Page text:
Yggdrasil Totem Picture

Just wanted to update this to let people know that I am now offering prints here:
(there are also some better detail previews there as well for those interested).


So, here is my best attempt at explaining this:

The yggdrasil reference is to the Norse myth, in which the tree represents the world(s). There are elements of that in there (the 'tree', the snake creature on the bottom, the eagle head, and the hawk/falcon on top). There are more elements than those in the myth, and obviously (I think it's obvious), they don't look like this (although the serpent is more closely based on actual references).

I also designed it to look somewhat like both a dreamcatcher and a chalice (the snake on the bottom being the ‘base’, and the half circle of the dreamcatcher-like section the ‘glass’ part. The feathers hanging from it are from different birds - hawk, pheasant, eagle and others (the eagle feather I had to base off of pictorial references, the others I have). The only really important feathers that I specifically picked out for their meanings are the eagle(right) and the hawk(left), which are believed to be messengers of the gods in some religions, especially Native American. Actually, depending on the story, the hawk can have almost opposite (negative) symbology as the eagle (so they can sort of represent good and evil), but usually they are associated with the same thing, although the eagle is usually considered more important (here, interpreting it either way works). The eagle on the top of the tree is represented by just the skull - that the tree itself is based on skeletal elements was not intended to mean that 'the tree/world is dead', or 'spirituality is dead' (although I can see how it could be interpreted that way) rather it was more a way to unify the concepts of life and death, spirituality and material things, etc. In the Norse myth, the serpent on the bottom gnaws on the roots of the tree, trying to kill it, so I thought it would be very interesting to actually have the snake become, the rose. The rose is about (sort of) where the heart would be, given that I based the 'tree' on an organic animal like design, connecting the forces that strive for death and destruction to the same ones that sustain life and vitality (if you look at the chalice aspect of the design, the rose can also appear to be held within it). There are other rebirth/life/duality references within the picture - the ribs and the vertebrae become birdlike in some places, the red color of the rose, stylized sun/moon symbols, a keystone that, well, actually has a keyhole in it, and the totem image supporting the dream-catcher element. Someone commented that it also looked like it was trapped/hung-up/imprisoned in it. This wasn't purposely intended when I started the picture - it was just supposed to look like it was holding it - but is an excellent way to look at it too.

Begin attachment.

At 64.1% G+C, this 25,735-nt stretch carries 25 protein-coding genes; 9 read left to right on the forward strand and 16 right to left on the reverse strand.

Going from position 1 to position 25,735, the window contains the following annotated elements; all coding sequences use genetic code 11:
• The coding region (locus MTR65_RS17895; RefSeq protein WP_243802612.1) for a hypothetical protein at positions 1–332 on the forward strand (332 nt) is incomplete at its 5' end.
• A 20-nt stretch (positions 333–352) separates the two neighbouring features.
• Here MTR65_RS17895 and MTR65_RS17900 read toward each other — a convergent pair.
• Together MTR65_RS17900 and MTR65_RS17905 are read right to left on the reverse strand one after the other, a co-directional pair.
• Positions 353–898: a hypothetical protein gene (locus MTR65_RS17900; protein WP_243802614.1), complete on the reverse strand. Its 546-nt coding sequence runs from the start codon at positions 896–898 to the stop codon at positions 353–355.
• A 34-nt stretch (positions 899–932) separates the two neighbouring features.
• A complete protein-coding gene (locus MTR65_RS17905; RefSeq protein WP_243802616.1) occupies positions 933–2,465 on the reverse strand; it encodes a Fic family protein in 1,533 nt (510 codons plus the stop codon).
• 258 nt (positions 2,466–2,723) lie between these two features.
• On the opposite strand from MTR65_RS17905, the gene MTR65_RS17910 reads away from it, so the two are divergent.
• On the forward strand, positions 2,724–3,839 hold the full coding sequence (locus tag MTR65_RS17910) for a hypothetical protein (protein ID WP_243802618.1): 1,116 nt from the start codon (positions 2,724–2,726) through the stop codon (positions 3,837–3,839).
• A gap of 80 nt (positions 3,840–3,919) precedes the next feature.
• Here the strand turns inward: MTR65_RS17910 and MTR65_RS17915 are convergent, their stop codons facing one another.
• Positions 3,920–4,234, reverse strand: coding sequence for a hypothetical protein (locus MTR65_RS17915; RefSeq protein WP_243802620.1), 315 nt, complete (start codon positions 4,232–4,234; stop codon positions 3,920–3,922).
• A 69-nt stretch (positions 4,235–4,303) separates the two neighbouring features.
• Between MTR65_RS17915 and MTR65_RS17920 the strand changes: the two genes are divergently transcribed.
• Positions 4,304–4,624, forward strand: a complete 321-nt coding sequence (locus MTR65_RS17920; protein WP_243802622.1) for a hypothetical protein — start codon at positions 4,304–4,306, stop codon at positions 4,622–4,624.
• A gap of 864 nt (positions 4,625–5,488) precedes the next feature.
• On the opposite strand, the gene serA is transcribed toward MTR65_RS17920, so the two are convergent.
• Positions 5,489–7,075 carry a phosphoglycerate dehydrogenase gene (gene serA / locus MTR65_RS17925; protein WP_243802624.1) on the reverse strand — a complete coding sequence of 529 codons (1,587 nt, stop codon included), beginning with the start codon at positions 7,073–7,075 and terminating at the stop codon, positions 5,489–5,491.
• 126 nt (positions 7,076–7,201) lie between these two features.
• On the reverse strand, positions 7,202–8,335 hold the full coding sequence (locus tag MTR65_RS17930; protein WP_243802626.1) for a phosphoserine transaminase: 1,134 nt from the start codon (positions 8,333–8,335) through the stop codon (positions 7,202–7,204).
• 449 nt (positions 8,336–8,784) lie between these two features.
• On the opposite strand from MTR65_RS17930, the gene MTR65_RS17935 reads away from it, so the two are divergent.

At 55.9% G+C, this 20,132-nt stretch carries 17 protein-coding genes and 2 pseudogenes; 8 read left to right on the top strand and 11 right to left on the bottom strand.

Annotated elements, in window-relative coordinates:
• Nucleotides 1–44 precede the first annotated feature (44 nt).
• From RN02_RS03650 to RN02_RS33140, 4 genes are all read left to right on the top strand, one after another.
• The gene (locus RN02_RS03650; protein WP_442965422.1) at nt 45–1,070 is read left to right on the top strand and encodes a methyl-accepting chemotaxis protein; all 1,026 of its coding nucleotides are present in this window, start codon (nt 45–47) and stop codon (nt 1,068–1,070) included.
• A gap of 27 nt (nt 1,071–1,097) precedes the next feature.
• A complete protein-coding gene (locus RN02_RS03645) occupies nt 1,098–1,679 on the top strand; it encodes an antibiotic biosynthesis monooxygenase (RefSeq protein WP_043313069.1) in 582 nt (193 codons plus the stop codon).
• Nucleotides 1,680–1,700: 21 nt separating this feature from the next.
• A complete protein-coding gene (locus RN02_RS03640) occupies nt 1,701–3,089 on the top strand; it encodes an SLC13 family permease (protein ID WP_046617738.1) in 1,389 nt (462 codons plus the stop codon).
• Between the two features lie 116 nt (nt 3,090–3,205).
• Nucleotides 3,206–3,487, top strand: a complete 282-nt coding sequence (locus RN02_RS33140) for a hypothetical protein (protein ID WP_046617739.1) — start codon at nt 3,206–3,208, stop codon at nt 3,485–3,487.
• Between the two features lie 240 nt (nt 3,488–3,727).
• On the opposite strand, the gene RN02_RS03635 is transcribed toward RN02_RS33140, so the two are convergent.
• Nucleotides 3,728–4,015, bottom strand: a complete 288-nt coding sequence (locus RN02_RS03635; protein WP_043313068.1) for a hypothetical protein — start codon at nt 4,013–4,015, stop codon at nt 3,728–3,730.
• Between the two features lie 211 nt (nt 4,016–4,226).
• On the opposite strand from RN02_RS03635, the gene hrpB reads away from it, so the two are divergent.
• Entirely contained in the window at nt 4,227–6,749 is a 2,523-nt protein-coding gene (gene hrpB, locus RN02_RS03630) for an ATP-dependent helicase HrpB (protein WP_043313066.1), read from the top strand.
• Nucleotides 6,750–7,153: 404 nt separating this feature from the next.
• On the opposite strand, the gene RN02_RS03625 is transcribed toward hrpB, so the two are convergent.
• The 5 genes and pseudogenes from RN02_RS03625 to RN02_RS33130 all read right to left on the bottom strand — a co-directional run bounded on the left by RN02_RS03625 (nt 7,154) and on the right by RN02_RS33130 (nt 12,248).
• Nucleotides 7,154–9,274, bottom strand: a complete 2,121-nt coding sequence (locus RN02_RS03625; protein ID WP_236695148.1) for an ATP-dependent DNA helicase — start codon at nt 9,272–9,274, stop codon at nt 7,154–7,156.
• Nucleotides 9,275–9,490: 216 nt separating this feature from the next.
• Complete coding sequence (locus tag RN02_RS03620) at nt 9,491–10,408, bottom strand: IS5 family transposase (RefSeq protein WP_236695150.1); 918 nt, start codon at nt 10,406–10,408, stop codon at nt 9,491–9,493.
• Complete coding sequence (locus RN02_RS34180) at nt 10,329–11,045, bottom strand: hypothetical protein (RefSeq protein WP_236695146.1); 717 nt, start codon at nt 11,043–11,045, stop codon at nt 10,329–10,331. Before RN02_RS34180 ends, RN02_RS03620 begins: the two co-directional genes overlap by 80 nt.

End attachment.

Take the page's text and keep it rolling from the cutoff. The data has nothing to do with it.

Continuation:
I think the 'life' references tend to be overlooked because of the overall oddity of the design, especially the skeletal aspect (so people immediately see the 'death!' thing first, and take it to be more of just a grotesque design meant primarily for effect - and, to be fair, I have done things like that in the past, so I can't really blame them for interpreting it that way). My mother actually saw this one, looked at it for *literally* half a second, and said she didn’t want to see any more of it, because it looked like a boned fish.
(!) ._.

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